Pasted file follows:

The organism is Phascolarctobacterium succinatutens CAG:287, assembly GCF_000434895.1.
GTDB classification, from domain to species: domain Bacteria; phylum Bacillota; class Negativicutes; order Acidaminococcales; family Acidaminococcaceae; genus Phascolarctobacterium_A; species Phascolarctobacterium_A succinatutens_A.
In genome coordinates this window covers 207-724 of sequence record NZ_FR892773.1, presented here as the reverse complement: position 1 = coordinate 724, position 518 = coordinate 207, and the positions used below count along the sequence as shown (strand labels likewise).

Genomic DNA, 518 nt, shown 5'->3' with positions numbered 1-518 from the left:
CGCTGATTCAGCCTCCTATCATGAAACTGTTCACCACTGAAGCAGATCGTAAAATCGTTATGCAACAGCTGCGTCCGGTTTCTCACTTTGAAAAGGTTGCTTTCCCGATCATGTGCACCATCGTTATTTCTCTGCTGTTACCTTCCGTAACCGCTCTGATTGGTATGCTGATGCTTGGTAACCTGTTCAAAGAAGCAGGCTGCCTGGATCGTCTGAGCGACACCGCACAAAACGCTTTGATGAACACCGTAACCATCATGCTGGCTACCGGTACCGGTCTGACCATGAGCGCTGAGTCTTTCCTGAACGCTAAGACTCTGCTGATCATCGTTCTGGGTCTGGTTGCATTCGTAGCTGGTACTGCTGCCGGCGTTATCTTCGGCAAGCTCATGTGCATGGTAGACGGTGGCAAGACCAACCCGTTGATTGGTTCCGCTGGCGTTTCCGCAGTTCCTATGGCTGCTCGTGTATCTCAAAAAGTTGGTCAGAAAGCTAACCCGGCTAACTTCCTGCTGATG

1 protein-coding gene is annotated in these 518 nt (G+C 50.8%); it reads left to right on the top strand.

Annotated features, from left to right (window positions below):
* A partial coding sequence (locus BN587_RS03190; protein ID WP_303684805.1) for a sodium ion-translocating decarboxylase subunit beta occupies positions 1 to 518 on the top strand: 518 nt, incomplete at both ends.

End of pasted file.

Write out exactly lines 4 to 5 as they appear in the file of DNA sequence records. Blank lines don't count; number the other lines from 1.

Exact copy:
Genomic DNA, 518 nt, shown 5'->3' with positions numbered 1-518 from the left:
CGCTGATTCAGCCTCCTATCATGAAACTGTTCACCACTGAAGCAGATCGTAAAATCGTTATGCAACAGCTGCGTCCGGTTTCTCACTTTGAAAAGGTTGCTTTCCCGATCATGTGCACCATCGTTATTTCTCTGCTGTTACCTTCCGTAACCGCTCTGATTGGTATGCTGATGCTTGGTAACCTGTTCAAAGAAGCAGGCTGCCTGGATCGTCTGAGCGACACCGCACAAAACGCTTTGATGAACACCGTAACCATCATGCTGGCTACCGGTACCGGTCTGACCATGAGCGCTGAGTCTTTCCTGAACGCTAAGACTCTGCTGATCATCGTTCTGGGTCTGGTTGCATTCGTAGCTGGTACTGCTGCCGGCGTTATCTTCGGCAAGCTCATGTGCATGGTAGACGGTGGCAAGACCAACCCGTTGATTGGTTCCGCTGGCGTTTCCGCAGTTCCTATGGCTGCTCGTGTATCTCAAAAAGTTGGTCAGAAAGCTAACCCGGCTAACTTCCTGCTGATG